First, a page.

/Dailloux pitches sale of Stanhope Airport
Algonquin Highlands councillors discuss the Stanhope Airport during a Sept. 3 meeting. /CHAD INGRAM Staff

Dailloux pitches sale of Stanhope Airport

By Chad Ingram   During a Sept. 3 meeting of Algonquin Highlands council, Councillor Jennifer Dailloux suggested the township consider selling the Stanhope Airport, or closing it, or ceding it to the Ministry of Natural Resources and Forestry.   Council was discussing the airport, and the section of the property long-proposed to be developed into a business park, as part of a series of conversations about the municipality’s strategic priorities.   “On the airport proper … I sort of see the industrial park as being a sort of independent, strategic question from the daily operation of the airport and, this probably won’t come as a surprise to any of you, because I have made these references in previous council meetings, I would like to encourage council to consider again, whether owning and maintaining an airport is in fact in the best interest of the taxpayers of Algonquin Highlands,” said Dailloux, councillor for Ward 3, the area around and including Oxtongue Lake.
Dailloux questioned whether the continued operation of the airport, serving a small number of people, was a worthwhile investment for taxpayers.
“For me, there are two types of return on investment for public money,” she said. “ … For me, the simplest way of thinking about it is, there’s a return on investment in terms of public service, so what we’re offering, what we’re spending money on, is providing a good public service to a good chunk of the folks who are paying into that public pot. And the second return on investment would be revenues basis. So, another municipal airport . . . there are not many municipal airports that are in the black at the end of year, but in order to satisfy the decision to keep it, I would like to have thought that either it brings in revenue, for public coffers, or it serves a very specific public service purpose, and I don’t think that our airport does.”   “I appreciate there are a lot of people who use it,” Dailloux continued. “I’m not sure how many of the people who use it are taxpaying residents of Algonquin Highlands, or cottagers of Algonquin Highlands, or even the county, for that matter.”   Dailloux pointed out the township has been putting away between $160,000 and $200,000 per year for the past few years into reserves for the development of the airport, and that more than $700,000 currently sits in that reserve account.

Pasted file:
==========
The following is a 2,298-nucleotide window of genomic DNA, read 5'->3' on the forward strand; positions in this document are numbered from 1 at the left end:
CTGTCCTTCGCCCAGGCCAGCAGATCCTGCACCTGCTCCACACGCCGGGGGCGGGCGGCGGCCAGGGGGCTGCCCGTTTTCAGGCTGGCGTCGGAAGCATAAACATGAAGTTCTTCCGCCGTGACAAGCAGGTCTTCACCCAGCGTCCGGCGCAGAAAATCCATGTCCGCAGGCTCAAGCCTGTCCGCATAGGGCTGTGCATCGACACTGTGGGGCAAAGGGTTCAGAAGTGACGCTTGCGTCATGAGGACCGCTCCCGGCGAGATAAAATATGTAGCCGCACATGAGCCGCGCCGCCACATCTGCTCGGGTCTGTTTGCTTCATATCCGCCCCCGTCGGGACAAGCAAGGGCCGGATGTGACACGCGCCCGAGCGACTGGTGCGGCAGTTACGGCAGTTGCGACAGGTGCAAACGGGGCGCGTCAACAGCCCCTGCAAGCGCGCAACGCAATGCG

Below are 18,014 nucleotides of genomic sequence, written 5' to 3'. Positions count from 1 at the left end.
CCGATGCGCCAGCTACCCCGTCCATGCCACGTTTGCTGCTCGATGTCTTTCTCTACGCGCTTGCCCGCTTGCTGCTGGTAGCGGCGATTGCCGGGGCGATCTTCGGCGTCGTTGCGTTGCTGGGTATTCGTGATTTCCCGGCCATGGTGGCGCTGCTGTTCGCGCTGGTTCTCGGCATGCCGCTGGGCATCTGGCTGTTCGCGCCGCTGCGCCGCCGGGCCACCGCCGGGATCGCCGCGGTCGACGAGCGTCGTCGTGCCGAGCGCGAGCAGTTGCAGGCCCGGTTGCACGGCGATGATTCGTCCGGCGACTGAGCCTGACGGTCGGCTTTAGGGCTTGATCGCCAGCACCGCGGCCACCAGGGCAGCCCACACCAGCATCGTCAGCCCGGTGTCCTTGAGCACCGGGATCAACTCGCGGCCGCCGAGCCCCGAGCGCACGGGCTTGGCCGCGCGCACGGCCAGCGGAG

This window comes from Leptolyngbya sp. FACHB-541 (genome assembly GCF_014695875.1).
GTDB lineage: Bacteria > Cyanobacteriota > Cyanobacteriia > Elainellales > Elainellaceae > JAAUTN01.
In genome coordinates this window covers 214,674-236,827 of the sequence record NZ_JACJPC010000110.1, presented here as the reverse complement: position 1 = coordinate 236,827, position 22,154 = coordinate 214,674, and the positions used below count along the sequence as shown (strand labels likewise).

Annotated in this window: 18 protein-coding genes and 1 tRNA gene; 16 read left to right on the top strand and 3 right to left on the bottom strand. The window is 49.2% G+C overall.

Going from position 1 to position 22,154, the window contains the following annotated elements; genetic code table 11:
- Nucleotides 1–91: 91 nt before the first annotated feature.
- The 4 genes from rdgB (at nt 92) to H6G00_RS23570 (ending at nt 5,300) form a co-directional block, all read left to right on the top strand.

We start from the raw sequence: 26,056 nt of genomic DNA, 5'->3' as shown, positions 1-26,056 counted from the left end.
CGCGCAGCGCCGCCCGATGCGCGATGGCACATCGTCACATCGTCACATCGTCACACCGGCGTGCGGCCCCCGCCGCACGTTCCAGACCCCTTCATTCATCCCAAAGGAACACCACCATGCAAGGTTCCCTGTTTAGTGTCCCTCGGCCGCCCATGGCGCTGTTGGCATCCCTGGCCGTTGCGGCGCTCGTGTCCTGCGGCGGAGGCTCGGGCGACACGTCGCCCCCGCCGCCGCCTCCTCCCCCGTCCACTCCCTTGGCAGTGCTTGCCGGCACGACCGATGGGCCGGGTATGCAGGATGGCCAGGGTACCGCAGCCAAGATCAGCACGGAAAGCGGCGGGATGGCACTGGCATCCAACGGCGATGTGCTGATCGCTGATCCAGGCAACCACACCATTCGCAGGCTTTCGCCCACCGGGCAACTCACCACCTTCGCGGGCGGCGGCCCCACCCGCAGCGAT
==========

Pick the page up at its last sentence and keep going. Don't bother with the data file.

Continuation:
“We’re also operating at a loss of about $100,000 or more per year, or more over the last few years, of just the sheer maintenance and running of the airport,” she said. “And, I just don’t see how we can justify that, when so few Algonquin Highlands residents can make any use of that service at all.”   “So I would like to suggest that we consider all of the possible futures for the airport, including selling it, giving it to MNRF, closing it, whatever it might be, but not keeping it as a liability for our taxpayers,” Dailloux said.   There was little uptake on the idea from the rest of council. “I hear loud and clear every word and where your thoughts come from, not that this is going to serve as any panacea, but $100,000 is way better than it used to be,” said Mayor Carol Moffatt. “So I think, one of my concerns is … I have always believed there is a lot more that can be happening there, that just doesn’t, no pun intended, doesn’t get off the ground.”
“I think there needs to be more effort into exploring what those things are, including, up-to-date data that we can rely on to make some decisions, because we are relying on some outdated reports,” Moffatt said   The last marketing study completed on the viability of a business park at the airport was done in 2013.   “I believe that as much effort as we’ve put in over the many, many years, I don’t believe that the best effort has been put in, for a variety of reasons,” Moffatt said. “ . . . Everything is worthy of discussion, although I can’t say I would ever support closing the airport, but there’s lots of good conversation here to be continued.”   “It’s been unfortunate because we’ve acknowledged the need for marketing, for going out to other airports, for seeking opportunities and our airport managers have been tasked with that,” said Deputy Mayor Liz Danielsen. “And it’s really unfortunate that we have had some bad luck with our airport managers that, you know, for one reason or another, they have not been able to take that on, and it’s allowed things to kind of slow down or slump and, you know, I think we need some rejuvenation there.”